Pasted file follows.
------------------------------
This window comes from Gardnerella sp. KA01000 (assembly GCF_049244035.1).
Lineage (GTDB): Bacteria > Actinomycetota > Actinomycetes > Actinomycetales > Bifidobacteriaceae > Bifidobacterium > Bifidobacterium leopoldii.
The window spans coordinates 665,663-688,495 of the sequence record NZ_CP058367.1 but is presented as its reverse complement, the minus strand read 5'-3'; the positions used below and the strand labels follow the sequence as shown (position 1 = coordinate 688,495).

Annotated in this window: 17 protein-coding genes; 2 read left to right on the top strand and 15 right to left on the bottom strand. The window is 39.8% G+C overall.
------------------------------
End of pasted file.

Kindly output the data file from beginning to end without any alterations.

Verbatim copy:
This window comes from Gardnerella sp. KA01000 (assembly GCF_049244035.1).
Lineage (GTDB): Bacteria > Actinomycetota > Actinomycetes > Actinomycetales > Bifidobacteriaceae > Bifidobacterium > Bifidobacterium leopoldii.
The window spans coordinates 665,663-688,495 of the sequence record NZ_CP058367.1 but is presented as its reverse complement, the minus strand read 5'-3'; the positions used below and the strand labels follow the sequence as shown (position 1 = coordinate 688,495).

Annotated in this window: 17 protein-coding genes; 2 read left to right on the top strand and 15 right to left on the bottom strand. The window is 39.8% G+C overall.